Central Okanagan trustees give themselves 2.3% raise

Central Okanagan trustees give themselves 2.3% raise

School board grapples with idea of an indemnity increase during the COVID-19 economic downturn

The economic impact of the COVID-19 pandemic gave some Central Okanagan school trustees cause to rethink adopting a resolution for a 2.3 per cent increase to their annual indemnity.

At the Okanagan Public Schools Board of Education meeting Wednesday evening, some trustees wrestled with the idea of giving themselves a raise when some school district staff have seen their wages frozen, and so many parents are suffering through financial hardship.

The initial recommendation from the finance committee, deferred from a school board meeting in April, called for a 2.3 per cent increase in accordance with the B.C. Consumer Price Index (BCCPI) as of April beginning for the period of July 1, 2020, to June 30, 2021.

It would have set the indemnity stipends at $21,650 for trustees, $22,866 for the board vice-chair and $24,713 for the board chair.

Trustee Chantelle Desrosiers said she was in favour of deferring the raise issue until next year because some school district staff have seen their wages frozen.

Trustee Amy Geistlinger echoed Desrosiers’ sentiments, saying it wasn’t the right time to vote themselves a raise when the B.C. provincial budget deficit is expected to surpass $12 billion next year and 150,000 jobs have been lost since February.

Board chair Moyra Baxter said the indemnity raise is based on longstanding policy of increases tied to the BCCPI.

Baxter acknowledged it’s a bit awkward for trustees to be put in the position of voting themselves a raise.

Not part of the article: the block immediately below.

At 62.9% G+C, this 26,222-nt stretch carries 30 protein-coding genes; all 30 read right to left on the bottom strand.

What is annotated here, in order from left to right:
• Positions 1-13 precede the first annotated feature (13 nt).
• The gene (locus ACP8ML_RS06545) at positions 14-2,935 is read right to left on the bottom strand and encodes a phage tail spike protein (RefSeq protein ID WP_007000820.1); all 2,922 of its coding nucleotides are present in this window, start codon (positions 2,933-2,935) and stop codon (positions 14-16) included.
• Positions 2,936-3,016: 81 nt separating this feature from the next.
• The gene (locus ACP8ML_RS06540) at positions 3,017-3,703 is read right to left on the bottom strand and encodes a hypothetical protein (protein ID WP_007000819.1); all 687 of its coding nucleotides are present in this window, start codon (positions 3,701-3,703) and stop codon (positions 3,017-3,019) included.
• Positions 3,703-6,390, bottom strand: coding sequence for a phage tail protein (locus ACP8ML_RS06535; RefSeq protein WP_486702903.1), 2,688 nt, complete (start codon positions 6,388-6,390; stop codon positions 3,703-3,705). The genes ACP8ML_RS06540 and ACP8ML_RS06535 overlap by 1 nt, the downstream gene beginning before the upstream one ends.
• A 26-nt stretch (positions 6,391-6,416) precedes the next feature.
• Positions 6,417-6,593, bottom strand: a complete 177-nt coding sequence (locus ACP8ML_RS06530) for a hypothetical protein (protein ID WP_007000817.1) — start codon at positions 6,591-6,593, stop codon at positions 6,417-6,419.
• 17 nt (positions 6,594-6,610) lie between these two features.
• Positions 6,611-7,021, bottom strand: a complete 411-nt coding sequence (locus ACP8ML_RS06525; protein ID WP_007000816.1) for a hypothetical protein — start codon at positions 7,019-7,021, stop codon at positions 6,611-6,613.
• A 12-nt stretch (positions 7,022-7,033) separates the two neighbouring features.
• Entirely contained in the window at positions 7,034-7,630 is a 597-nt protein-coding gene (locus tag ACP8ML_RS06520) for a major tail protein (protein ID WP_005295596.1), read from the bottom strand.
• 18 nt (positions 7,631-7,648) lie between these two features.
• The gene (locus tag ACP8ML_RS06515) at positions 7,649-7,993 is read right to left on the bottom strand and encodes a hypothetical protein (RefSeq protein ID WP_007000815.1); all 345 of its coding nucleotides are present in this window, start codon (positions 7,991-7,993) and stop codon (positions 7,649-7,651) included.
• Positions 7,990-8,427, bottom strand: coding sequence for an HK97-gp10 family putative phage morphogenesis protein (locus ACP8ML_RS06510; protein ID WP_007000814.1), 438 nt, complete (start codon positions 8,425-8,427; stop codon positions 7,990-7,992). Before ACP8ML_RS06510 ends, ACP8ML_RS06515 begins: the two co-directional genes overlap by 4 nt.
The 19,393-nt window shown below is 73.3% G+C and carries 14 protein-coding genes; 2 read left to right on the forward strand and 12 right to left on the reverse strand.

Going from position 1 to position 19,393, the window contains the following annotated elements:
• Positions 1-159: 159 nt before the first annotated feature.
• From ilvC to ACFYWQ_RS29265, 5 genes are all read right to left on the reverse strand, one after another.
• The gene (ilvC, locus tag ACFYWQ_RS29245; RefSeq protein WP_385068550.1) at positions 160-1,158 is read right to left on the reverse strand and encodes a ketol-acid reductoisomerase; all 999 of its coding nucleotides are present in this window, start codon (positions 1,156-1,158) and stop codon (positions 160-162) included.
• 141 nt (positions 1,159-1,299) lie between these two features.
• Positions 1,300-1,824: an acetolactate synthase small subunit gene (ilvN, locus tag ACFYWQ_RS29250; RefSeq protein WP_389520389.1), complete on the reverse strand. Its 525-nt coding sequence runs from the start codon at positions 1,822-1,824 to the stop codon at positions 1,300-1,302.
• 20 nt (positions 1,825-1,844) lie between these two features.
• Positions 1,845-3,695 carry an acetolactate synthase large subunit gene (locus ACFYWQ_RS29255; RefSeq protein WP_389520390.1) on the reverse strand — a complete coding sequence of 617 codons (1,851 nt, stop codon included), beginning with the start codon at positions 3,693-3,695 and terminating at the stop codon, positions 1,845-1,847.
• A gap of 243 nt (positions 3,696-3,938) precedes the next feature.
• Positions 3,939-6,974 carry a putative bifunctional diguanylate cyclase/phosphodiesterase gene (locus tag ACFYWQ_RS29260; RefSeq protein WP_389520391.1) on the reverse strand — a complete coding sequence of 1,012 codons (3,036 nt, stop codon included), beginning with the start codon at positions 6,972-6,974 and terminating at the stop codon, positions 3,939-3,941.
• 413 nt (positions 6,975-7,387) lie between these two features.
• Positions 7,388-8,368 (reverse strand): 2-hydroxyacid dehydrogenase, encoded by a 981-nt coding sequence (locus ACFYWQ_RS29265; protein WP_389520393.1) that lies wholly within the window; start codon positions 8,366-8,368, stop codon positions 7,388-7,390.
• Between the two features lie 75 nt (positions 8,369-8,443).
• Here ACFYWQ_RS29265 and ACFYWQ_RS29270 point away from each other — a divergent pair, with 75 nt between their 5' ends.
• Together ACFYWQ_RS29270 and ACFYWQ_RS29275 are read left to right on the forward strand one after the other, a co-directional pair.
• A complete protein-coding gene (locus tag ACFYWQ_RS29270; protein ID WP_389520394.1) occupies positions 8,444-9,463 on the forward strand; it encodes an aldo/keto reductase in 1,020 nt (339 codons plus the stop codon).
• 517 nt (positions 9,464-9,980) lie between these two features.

“In many other school districts, that indemnity is built into the budget and it never comes up for discussion. In the interest of public transparency, we bring it up for discussion every year because it’s the right thing to do,” she said.

Trustee Norah Bowman argued in favour of the indemnity hike, saying serving on school boards or municipal councils should not be reserved only for those who can afford it.

“A single mother working two jobs should be able to afford to run for school board because working people need to be represented on the board. I feel the same way about city council and the regional district,” she said.

Ultimately, the school board amended the resolution to insert the current BCCPI as of Aug. 30, 1.3 per cent, which would have reduced the stipends to $21,439, $22,642 and $24,471 respectively.

The vote on the amendment passed, but the vote on the revised resolution failed.

So that left trustee Rollie Cacchioni, chair of the finance committee, to reintroduce the original motion for the 2.3 per cent raise, which was adopted by a 4-3 vote.

Cacchioni noted past policy should be respected as delaying the indemnity raise this year will only create catch-up issues in subsequent years.

“And I would remind trustees they are under no obligation to take the indemnity. I know I didn’t take it for two or three years in the past,” he said.

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